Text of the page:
There really are more of "us" (the pro-sex people) than "them" (the sex-fearing people), according to numerous surveys, studies, and polls. It's just that we haven't gotten political about our sexual enthusiasm in the way that sexual conservatives have.
Isn't it time -- isn't it past time -- for that to change?
There are many, many issues of government policy that directly affect sexual belief and sexual practice in this country. Here's a list of just a few issues that might someday be included in a sexual rating system for political office-holders -- questions we all might want to ask in evaluating both incumbent politicians and challengers when it comes to sex:
Do you support fact-based, sex-positive sexual education in the schools?
Do you favor broad sexual _expression through art, photography, and literature, and unrestricted access to sexual art, photography, and literature, in printed media and on the Internet?
Do you support the widest possible availability of birth control and increased funding for research into more effective, convenient, low-cost methods of birth control?
Do you support increased funding for sexual research designed to increase our understanding of sex, sexual desire, sexual happiness, and sexual fulfillment?
Do you support increased finding to cure and control sexually transmitted diseases as a way to increase our opportunities for sexual pleasure and exploration free from
fear and danger?
Do you support a woman's right, and easy access, to abortion?
Do you support free access of adults to vibrators, sex toys, and sex aids of all kinds, free from governmental restriction?
Do you support the repeal of all sodomy and adultery laws that criminalize sex between
Do you support equal civil rights and full equality of sexual expression for gays, lesbians, bisexuals, transgendered people, people who practice bondage, discipline, s/m, dominance-and-submission, and all people whose sexual preferences do not fall within the traditional sexual mainstream?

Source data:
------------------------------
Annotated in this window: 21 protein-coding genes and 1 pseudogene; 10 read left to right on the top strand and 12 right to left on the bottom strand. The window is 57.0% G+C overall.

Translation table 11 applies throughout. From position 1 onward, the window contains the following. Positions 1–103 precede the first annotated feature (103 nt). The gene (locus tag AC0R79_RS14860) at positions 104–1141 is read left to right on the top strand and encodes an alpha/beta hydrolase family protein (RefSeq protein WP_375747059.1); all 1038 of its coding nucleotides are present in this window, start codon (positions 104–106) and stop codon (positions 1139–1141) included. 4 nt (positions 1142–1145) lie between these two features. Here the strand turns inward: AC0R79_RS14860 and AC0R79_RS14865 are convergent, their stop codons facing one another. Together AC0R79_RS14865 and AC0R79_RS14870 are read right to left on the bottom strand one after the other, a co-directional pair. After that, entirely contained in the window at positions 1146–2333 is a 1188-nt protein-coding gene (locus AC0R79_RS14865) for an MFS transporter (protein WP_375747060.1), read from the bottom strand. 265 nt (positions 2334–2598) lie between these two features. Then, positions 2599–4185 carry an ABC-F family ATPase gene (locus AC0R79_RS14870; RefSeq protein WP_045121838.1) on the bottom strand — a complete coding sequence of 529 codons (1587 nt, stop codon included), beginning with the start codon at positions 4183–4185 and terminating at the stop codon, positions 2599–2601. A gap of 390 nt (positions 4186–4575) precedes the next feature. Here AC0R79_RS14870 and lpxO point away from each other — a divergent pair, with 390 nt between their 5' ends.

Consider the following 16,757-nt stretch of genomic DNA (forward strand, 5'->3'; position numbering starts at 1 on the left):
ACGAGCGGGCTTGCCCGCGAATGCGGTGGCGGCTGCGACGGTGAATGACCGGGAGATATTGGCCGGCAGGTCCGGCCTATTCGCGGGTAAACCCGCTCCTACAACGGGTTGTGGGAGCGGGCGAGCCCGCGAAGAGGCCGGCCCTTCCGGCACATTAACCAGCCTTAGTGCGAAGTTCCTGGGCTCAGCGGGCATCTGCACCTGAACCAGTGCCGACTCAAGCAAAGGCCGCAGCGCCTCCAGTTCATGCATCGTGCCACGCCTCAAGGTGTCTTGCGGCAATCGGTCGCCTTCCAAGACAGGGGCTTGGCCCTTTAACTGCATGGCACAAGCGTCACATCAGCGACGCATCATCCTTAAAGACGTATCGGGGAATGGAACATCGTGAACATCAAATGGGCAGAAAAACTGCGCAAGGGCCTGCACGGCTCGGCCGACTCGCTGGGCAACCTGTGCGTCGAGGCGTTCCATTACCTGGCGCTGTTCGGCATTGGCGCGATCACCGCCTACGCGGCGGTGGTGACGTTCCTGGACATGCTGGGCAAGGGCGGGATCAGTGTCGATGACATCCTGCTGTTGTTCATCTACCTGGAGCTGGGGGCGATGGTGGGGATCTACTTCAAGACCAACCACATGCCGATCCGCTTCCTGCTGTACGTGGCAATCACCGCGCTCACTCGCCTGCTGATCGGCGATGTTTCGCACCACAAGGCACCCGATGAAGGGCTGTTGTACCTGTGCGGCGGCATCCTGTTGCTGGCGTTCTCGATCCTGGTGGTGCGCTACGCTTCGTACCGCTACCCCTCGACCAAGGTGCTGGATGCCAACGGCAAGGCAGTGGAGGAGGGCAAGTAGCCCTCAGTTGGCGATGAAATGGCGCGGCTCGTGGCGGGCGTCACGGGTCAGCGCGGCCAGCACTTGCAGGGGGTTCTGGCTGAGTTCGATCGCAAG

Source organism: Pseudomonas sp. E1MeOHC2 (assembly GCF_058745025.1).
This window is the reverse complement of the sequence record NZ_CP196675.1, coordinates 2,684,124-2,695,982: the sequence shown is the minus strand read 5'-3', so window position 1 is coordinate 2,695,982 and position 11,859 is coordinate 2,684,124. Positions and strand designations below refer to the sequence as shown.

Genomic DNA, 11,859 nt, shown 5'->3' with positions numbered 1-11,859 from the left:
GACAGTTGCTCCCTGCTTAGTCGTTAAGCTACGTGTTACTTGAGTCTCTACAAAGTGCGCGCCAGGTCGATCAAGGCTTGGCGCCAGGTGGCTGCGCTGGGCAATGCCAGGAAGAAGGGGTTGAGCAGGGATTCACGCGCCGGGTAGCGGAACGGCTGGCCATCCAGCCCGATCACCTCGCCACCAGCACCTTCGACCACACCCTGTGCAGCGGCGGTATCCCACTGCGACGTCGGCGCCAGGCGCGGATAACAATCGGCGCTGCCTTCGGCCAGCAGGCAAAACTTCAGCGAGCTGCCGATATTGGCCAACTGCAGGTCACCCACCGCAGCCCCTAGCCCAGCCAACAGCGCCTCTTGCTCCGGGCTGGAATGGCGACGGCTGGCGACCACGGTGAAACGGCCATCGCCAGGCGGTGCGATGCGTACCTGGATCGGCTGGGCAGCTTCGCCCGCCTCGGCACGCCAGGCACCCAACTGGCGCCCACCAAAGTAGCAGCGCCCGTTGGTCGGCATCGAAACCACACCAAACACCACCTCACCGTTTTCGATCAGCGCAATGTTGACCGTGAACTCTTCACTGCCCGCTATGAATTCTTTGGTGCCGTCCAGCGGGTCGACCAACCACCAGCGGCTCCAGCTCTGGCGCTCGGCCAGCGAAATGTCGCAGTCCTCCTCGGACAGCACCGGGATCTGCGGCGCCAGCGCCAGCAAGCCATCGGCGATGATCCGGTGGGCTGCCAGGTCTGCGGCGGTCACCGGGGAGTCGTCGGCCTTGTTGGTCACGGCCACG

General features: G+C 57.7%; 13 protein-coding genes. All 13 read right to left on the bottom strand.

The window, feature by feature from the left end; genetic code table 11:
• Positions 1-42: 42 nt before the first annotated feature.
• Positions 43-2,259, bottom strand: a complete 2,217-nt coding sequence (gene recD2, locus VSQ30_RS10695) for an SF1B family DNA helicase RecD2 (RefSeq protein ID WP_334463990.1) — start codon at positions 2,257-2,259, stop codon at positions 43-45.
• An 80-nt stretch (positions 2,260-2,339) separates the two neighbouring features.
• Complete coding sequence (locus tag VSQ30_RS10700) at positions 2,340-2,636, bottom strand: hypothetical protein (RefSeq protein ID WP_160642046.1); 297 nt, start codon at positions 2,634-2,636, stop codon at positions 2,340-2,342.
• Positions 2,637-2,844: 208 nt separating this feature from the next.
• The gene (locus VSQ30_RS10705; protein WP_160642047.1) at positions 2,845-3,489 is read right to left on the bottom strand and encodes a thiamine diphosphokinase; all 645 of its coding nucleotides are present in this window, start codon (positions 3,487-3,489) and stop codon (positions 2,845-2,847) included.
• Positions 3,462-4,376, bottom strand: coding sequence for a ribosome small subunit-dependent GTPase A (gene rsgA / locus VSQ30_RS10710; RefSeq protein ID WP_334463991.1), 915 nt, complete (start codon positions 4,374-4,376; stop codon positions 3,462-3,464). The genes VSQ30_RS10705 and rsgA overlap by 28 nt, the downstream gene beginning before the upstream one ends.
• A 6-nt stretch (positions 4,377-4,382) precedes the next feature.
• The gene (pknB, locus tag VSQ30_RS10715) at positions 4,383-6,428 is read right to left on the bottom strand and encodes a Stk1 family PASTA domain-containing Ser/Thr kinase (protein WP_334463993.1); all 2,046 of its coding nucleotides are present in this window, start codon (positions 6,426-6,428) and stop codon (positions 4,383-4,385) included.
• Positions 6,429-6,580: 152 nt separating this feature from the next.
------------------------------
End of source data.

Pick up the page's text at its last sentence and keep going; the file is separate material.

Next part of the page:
Do you support the rights of people with open marriages and relationships, swingers, s/m practitioners, and people who wish to maintain polyamorous relationships to meet, associate, and have sex with each other however they please, without harassment and intimidation from the government?
Do you support open access to sexual entertainment free from restrictive zoning and other governmental interference, including sexual performance places, strip clubs, and lap dance theaters?
Do you support the decriminalization of prostitution and other forms of sex-for-money
exchange between consenting adults?
All of these are issues through which the political system currently regulates, restricts, criminalizes, and interferes with free sexual activity and culture -- sexual restriction that limits our sexual openness, opportunities, and creativity in both obvious and subtle ways.
There are many other sex-political issues that could be added to this list.
And, yes, in case you're wondering, it is indeed still illegal to sell vibrators and other sex toys in some states, illegal to have anal sex or oral sex (defined as sodomy) in many states. Yes, sodomy laws are enforced more than occasionally -- much more often that you probably think. Yes, s/m and swing clubs are continuously being harassed by police and building inspectors. Yes, s/m and swingers conventions have repeatedly been disrupted by local authorities and subjected to event cancellation by hotels and convention facilities under pressure from right-wing antisexualists.
Do you know where the candidates you're about to vote for -- for President, for Congress, for state senate and assembly, for county commissioner, for city council member, for school board, for police chief, district attorney, and sheriff -- stand on these issues? How they would answer these questions? Do you know where they stand -- all in all, when push comes to shove --on the issue of free and open sexual expression?
How important will the politics of sex be to you when you walk into your polling place to vote?
Think about it. Isn't the broad issue of sex just as important as the more familiar issues that move you to vote for one candidate over another? Isn't it time to stand up for sex -- for YOUR sex, my sex, everyone's sex, for our collective right to have sex as we please, free from fear of government intrusion -- at the ballot box?